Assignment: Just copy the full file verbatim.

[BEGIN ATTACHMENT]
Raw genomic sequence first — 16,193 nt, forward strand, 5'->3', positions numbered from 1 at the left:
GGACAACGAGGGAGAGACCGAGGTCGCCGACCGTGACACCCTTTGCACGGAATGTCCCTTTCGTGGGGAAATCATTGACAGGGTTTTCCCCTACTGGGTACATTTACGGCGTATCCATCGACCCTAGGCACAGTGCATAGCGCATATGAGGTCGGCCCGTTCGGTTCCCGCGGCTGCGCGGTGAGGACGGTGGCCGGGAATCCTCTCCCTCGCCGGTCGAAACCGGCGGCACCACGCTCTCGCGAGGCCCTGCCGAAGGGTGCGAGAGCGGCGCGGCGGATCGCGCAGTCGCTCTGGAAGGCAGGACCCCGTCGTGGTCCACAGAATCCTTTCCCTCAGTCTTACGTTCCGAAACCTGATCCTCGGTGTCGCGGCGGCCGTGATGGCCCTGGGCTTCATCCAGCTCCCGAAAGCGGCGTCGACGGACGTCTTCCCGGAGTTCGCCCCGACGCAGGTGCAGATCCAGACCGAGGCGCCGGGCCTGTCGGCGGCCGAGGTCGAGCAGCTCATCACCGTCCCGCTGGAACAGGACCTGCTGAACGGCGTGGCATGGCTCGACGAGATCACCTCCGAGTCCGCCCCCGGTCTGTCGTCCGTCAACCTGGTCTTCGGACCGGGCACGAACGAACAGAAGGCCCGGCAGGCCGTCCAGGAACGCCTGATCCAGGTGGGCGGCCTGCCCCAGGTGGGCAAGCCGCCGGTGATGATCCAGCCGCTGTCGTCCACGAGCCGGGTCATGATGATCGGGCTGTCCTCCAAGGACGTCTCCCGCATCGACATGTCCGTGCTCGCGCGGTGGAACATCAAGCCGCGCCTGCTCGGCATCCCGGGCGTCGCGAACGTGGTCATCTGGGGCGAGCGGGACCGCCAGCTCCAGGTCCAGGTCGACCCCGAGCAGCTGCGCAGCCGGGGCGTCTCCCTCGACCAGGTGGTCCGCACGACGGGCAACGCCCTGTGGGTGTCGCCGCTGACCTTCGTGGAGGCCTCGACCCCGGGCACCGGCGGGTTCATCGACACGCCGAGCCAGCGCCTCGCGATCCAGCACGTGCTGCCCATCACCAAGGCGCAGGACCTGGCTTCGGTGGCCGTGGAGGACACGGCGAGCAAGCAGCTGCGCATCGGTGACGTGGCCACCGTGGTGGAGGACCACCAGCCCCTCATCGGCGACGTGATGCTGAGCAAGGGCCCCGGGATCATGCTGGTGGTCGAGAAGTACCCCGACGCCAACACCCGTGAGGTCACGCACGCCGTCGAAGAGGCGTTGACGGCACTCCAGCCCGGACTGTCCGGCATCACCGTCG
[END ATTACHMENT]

Raw genomic sequence first — 16,193 nt, forward strand, 5'->3', positions numbered from 1 at the left:
GGACAACGAGGGAGAGACCGAGGTCGCCGACCGTGACACCCTTTGCACGGAATGTCCCTTTCGTGGGGAAATCATTGACAGGGTTTTCCCCTACTGGGTACATTTACGGCGTATCCATCGACCCTAGGCACAGTGCATAGCGCATATGAGGTCGGCCCGTTCGGTTCCCGCGGCTGCGCGGTGAGGACGGTGGCCGGGAATCCTCTCCCTCGCCGGTCGAAACCGGCGGCACCACGCTCTCGCGAGGCCCTGCCGAAGGGTGCGAGAGCGGCGCGGCGGATCGCGCAGTCGCTCTGGAAGGCAGGACCCCGTCGTGGTCCACAGAATCCTTTCCCTCAGTCTTACGTTCCGAAACCTGATCCTCGGTGTCGCGGCGGCCGTGATGGCCCTGGGCTTCATCCAGCTCCCGAAAGCGGCGTCGACGGACGTCTTCCCGGAGTTCGCCCCGACGCAGGTGCAGATCCAGACCGAGGCGCCGGGCCTGTCGGCGGCCGAGGTCGAGCAGCTCATCACCGTCCCGCTGGAACAGGACCTGCTGAACGGCGTGGCATGGCTCGACGAGATCACCTCCGAGTCCGCCCCCGGTCTGTCGTCCGTCAACCTGGTCTTCGGACCGGGCACGAACGAACAGAAGGCCCGGCAGGCCGTCCAGGAACGCCTGATCCAGGTGGGCGGCCTGCCCCAGGTGGGCAAGCCGCCGGTGATGATCCAGCCGCTGTCGTCCACGAGCCGGGTCATGATGATCGGGCTGTCCTCCAAGGACGTCTCCCGCATCGACATGTCCGTGCTCGCGCGGTGGAACATCAAGCCGCGCCTGCTCGGCATCCCGGGCGTCGCGAACGTGGTCATCTGGGGCGAGCGGGACCGCCAGCTCCAGGTCCAGGTCGACCCCGAGCAGCTGCGCAGCCGGGGCGTCTCCCTCGACCAGGTGGTCCGCACGACGGGCAACGCCCTGTGGGTGTCGCCGCTGACCTTCGTGGAGGCCTCGACCCCGGGCACCGGCGGGTTCATCGACACGCCGAGCCAGCGCCTCGCGATCCAGCACGTGCTGCCCATCACCAAGGCGCAGGACCTGGCTTCGGTGGCCGTGGAGGACACGGCGAGCAAGCAGCTGCGCATCGGTGACGTGGCCACCGTGGTGGAGGACCACCAGCCCCTCATCGGCGACGTGATGCTGAGCAAGGGCCCCGGGATCATGCTGGTGGTCGAGAAGTACCCCGACGCCAACACCCGTGAGGTCACGCACGCCGTCGAAGAGGCGTTGACGGCACTCCAGCCCGGACTGTCCGGCATCACCGTCG